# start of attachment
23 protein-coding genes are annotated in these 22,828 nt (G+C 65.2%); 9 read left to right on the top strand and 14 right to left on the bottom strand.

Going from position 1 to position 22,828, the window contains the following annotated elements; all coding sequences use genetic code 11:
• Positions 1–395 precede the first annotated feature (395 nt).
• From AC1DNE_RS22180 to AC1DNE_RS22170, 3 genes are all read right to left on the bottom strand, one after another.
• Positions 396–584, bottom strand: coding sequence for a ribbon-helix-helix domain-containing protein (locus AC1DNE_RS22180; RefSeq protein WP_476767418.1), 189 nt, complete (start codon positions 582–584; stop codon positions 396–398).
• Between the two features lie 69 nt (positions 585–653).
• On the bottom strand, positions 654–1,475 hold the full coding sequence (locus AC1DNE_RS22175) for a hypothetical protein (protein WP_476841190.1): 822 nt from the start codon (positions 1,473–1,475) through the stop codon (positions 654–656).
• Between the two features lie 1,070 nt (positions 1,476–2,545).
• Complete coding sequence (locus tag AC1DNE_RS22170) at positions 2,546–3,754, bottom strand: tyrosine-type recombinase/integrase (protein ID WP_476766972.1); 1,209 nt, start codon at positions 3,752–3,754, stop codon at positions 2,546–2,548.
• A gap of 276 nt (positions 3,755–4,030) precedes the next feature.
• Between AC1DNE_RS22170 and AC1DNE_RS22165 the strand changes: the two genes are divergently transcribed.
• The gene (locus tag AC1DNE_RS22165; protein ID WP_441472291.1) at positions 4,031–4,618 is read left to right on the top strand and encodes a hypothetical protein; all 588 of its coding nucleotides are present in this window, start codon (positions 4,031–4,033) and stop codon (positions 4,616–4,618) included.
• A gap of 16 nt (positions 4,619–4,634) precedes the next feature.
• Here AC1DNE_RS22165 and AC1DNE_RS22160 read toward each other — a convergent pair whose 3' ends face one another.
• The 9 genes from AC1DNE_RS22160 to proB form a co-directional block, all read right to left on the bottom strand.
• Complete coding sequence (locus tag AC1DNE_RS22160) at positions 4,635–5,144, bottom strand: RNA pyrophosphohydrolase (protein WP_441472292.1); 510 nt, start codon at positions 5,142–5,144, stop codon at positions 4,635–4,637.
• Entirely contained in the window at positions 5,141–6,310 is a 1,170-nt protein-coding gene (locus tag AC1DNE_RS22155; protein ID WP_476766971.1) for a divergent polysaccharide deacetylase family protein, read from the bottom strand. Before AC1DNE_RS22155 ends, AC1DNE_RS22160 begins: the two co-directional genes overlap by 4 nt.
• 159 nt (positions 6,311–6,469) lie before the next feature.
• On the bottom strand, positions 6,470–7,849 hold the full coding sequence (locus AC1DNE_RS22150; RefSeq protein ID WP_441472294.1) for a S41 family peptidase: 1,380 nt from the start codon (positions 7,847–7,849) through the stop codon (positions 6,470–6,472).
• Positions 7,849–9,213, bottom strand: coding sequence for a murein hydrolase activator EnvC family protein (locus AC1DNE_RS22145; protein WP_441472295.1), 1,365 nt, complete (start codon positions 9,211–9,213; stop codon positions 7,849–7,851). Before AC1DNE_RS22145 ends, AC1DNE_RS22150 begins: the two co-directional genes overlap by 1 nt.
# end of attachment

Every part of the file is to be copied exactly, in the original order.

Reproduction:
23 protein-coding genes are annotated in these 22,828 nt (G+C 65.2%); 9 read left to right on the top strand and 14 right to left on the bottom strand.

Going from position 1 to position 22,828, the window contains the following annotated elements; all coding sequences use genetic code 11:
• Positions 1–395 precede the first annotated feature (395 nt).
• From AC1DNE_RS22180 to AC1DNE_RS22170, 3 genes are all read right to left on the bottom strand, one after another.
• Positions 396–584, bottom strand: coding sequence for a ribbon-helix-helix domain-containing protein (locus AC1DNE_RS22180; RefSeq protein WP_476767418.1), 189 nt, complete (start codon positions 582–584; stop codon positions 396–398).
• Between the two features lie 69 nt (positions 585–653).
• On the bottom strand, positions 654–1,475 hold the full coding sequence (locus AC1DNE_RS22175) for a hypothetical protein (protein WP_476841190.1): 822 nt from the start codon (positions 1,473–1,475) through the stop codon (positions 654–656).
• Between the two features lie 1,070 nt (positions 1,476–2,545).
• Complete coding sequence (locus tag AC1DNE_RS22170) at positions 2,546–3,754, bottom strand: tyrosine-type recombinase/integrase (protein ID WP_476766972.1); 1,209 nt, start codon at positions 3,752–3,754, stop codon at positions 2,546–2,548.
• A gap of 276 nt (positions 3,755–4,030) precedes the next feature.
• Between AC1DNE_RS22170 and AC1DNE_RS22165 the strand changes: the two genes are divergently transcribed.
• The gene (locus tag AC1DNE_RS22165; protein ID WP_441472291.1) at positions 4,031–4,618 is read left to right on the top strand and encodes a hypothetical protein; all 588 of its coding nucleotides are present in this window, start codon (positions 4,031–4,033) and stop codon (positions 4,616–4,618) included.
• A gap of 16 nt (positions 4,619–4,634) precedes the next feature.
• Here AC1DNE_RS22165 and AC1DNE_RS22160 read toward each other — a convergent pair whose 3' ends face one another.
• The 9 genes from AC1DNE_RS22160 to proB form a co-directional block, all read right to left on the bottom strand.
• Complete coding sequence (locus tag AC1DNE_RS22160) at positions 4,635–5,144, bottom strand: RNA pyrophosphohydrolase (protein WP_441472292.1); 510 nt, start codon at positions 5,142–5,144, stop codon at positions 4,635–4,637.
• Entirely contained in the window at positions 5,141–6,310 is a 1,170-nt protein-coding gene (locus tag AC1DNE_RS22155; protein ID WP_476766971.1) for a divergent polysaccharide deacetylase family protein, read from the bottom strand. Before AC1DNE_RS22155 ends, AC1DNE_RS22160 begins: the two co-directional genes overlap by 4 nt.
• 159 nt (positions 6,311–6,469) lie before the next feature.
• On the bottom strand, positions 6,470–7,849 hold the full coding sequence (locus AC1DNE_RS22150; RefSeq protein ID WP_441472294.1) for a S41 family peptidase: 1,380 nt from the start codon (positions 7,847–7,849) through the stop codon (positions 6,470–6,472).
• Positions 7,849–9,213, bottom strand: coding sequence for a murein hydrolase activator EnvC family protein (locus AC1DNE_RS22145; protein WP_441472295.1), 1,365 nt, complete (start codon positions 9,211–9,213; stop codon positions 7,849–7,851). Before AC1DNE_RS22145 ends, AC1DNE_RS22150 begins: the two co-directional genes overlap by 1 nt.